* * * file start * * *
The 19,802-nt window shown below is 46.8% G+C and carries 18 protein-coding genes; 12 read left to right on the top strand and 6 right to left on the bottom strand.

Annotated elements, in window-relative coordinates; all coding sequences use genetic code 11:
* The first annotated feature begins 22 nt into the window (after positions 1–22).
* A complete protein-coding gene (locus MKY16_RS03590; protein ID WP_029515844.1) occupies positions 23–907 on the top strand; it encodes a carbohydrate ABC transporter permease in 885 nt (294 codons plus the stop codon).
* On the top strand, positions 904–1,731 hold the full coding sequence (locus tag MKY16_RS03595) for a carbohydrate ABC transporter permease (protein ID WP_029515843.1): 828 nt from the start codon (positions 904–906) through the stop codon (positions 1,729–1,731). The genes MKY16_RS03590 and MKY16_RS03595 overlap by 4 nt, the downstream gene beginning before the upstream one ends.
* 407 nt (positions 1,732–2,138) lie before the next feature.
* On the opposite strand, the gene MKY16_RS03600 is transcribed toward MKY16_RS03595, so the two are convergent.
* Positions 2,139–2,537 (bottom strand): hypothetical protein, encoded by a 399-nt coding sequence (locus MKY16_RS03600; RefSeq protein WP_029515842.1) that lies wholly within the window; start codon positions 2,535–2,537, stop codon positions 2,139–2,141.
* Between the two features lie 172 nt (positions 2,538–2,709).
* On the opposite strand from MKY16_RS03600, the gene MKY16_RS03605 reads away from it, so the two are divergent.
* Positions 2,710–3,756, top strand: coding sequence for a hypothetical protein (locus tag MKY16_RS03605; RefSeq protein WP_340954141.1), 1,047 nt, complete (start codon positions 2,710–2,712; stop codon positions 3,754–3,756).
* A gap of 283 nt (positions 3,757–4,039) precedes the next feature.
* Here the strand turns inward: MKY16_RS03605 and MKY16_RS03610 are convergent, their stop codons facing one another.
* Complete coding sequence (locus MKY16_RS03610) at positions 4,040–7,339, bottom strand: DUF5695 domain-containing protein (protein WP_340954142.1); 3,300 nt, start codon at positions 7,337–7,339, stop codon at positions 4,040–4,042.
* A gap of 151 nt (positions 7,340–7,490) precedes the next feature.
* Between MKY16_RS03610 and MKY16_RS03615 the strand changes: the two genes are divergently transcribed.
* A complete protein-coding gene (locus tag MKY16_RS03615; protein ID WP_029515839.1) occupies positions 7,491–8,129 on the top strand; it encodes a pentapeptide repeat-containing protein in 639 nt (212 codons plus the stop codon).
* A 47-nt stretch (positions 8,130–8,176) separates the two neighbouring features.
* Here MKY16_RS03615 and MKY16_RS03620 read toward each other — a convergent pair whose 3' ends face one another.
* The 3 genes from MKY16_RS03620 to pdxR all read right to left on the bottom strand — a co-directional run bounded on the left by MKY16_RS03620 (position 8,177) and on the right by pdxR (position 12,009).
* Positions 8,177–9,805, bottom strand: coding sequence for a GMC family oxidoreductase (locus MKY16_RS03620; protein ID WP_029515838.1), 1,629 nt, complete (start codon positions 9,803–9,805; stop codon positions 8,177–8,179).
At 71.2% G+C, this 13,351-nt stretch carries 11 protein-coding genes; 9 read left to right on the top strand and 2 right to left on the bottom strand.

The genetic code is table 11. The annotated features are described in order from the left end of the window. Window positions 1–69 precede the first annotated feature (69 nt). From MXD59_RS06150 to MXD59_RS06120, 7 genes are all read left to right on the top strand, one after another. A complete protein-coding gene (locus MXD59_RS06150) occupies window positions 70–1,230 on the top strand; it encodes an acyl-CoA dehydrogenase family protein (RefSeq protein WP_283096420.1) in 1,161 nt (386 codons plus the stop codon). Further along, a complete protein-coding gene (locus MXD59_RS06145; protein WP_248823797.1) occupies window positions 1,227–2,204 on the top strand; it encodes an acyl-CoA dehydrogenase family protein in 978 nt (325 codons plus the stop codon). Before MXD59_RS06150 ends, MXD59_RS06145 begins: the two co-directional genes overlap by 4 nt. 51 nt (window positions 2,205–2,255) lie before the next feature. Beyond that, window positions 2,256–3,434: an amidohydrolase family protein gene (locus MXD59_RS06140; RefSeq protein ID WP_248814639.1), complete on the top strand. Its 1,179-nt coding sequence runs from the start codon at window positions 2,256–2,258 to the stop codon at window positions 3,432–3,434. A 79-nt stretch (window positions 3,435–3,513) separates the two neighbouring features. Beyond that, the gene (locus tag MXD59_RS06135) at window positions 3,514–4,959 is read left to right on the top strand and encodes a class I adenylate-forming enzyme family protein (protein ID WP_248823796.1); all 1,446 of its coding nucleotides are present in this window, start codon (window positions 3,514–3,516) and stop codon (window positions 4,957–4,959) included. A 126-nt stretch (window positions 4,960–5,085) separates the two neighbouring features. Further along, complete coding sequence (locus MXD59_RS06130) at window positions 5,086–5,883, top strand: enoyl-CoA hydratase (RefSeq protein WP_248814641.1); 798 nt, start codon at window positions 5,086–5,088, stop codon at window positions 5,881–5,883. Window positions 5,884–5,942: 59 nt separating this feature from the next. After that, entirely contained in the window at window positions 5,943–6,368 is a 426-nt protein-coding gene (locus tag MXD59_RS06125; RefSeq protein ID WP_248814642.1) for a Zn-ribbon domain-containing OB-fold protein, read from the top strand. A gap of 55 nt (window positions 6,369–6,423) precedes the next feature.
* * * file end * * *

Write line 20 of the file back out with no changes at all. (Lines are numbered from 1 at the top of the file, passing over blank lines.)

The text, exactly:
* The 3 genes from MKY16_RS03620 to pdxR all read right to left on the bottom strand — a co-directional run bounded on the left by MKY16_RS03620 (position 8,177) and on the right by pdxR (position 12,009).